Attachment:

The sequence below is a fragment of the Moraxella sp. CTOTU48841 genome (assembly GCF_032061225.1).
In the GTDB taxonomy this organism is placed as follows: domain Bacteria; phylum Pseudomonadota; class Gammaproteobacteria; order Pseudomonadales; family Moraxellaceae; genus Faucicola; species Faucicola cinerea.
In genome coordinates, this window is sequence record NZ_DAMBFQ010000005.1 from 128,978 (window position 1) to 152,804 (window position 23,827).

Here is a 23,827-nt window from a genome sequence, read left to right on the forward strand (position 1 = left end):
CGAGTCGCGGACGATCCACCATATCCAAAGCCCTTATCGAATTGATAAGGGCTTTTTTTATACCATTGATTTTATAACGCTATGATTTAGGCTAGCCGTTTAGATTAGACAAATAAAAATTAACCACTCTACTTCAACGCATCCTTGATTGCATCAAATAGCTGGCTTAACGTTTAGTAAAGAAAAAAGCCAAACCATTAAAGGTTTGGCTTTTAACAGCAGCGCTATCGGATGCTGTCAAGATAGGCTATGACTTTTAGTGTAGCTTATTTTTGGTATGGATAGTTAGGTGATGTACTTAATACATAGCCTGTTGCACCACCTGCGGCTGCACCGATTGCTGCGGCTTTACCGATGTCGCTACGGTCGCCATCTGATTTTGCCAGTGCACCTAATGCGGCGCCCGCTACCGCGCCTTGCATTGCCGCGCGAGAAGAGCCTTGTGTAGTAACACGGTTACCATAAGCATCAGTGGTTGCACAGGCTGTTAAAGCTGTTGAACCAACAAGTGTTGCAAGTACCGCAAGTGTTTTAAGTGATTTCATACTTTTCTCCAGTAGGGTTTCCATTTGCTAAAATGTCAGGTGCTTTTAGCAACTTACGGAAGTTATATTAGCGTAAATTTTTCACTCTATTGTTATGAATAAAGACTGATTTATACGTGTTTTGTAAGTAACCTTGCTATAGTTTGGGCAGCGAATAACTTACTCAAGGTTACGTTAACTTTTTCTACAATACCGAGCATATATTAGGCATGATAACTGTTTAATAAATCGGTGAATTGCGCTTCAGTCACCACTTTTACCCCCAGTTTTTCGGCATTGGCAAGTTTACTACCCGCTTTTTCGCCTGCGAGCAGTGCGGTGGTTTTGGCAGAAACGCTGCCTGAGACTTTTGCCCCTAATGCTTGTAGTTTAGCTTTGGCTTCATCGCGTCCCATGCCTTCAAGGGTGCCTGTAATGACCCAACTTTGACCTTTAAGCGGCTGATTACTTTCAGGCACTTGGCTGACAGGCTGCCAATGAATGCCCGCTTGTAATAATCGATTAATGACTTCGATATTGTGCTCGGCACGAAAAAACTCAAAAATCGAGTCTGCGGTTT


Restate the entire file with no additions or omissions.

The sequence below is a fragment of the Moraxella sp. CTOTU48841 genome (assembly GCF_032061225.1).
In the GTDB taxonomy this organism is placed as follows: domain Bacteria; phylum Pseudomonadota; class Gammaproteobacteria; order Pseudomonadales; family Moraxellaceae; genus Faucicola; species Faucicola cinerea.
In genome coordinates, this window is sequence record NZ_DAMBFQ010000005.1 from 128,978 (window position 1) to 152,804 (window position 23,827).

Here is a 23,827-nt window from a genome sequence, read left to right on the forward strand (position 1 = left end):
CGAGTCGCGGACGATCCACCATATCCAAAGCCCTTATCGAATTGATAAGGGCTTTTTTTATACCATTGATTTTATAACGCTATGATTTAGGCTAGCCGTTTAGATTAGACAAATAAAAATTAACCACTCTACTTCAACGCATCCTTGATTGCATCAAATAGCTGGCTTAACGTTTAGTAAAGAAAAAAGCCAAACCATTAAAGGTTTGGCTTTTAACAGCAGCGCTATCGGATGCTGTCAAGATAGGCTATGACTTTTAGTGTAGCTTATTTTTGGTATGGATAGTTAGGTGATGTACTTAATACATAGCCTGTTGCACCACCTGCGGCTGCACCGATTGCTGCGGCTTTACCGATGTCGCTACGGTCGCCATCTGATTTTGCCAGTGCACCTAATGCGGCGCCCGCTACCGCGCCTTGCATTGCCGCGCGAGAAGAGCCTTGTGTAGTAACACGGTTACCATAAGCATCAGTGGTTGCACAGGCTGTTAAAGCTGTTGAACCAACAAGTGTTGCAAGTACCGCAAGTGTTTTAAGTGATTTCATACTTTTCTCCAGTAGGGTTTCCATTTGCTAAAATGTCAGGTGCTTTTAGCAACTTACGGAAGTTATATTAGCGTAAATTTTTCACTCTATTGTTATGAATAAAGACTGATTTATACGTGTTTTGTAAGTAACCTTGCTATAGTTTGGGCAGCGAATAACTTACTCAAGGTTACGTTAACTTTTTCTACAATACCGAGCATATATTAGGCATGATAACTGTTTAATAAATCGGTGAATTGCGCTTCAGTCACCACTTTTACCCCCAGTTTTTCGGCATTGGCAAGTTTACTACCCGCTTTTTCGCCTGCGAGCAGTGCGGTGGTTTTGGCAGAAACGCTGCCTGAGACTTTTGCCCCTAATGCTTGTAGTTTAGCTTTGGCTTCATCGCGTCCCATGCCTTCAAGGGTGCCTGTAATGACCCAACTTTGACCTTTAAGCGGCTGATTACTTTCAGGCACTTGGCTGACAGGCTGCCAATGAATGCCCGCTTGTAATAATCGATTAATGACTTCGATATTGTGCTCGGCACGAAAAAACTCAAAAATCGAGTCTGCGGTTT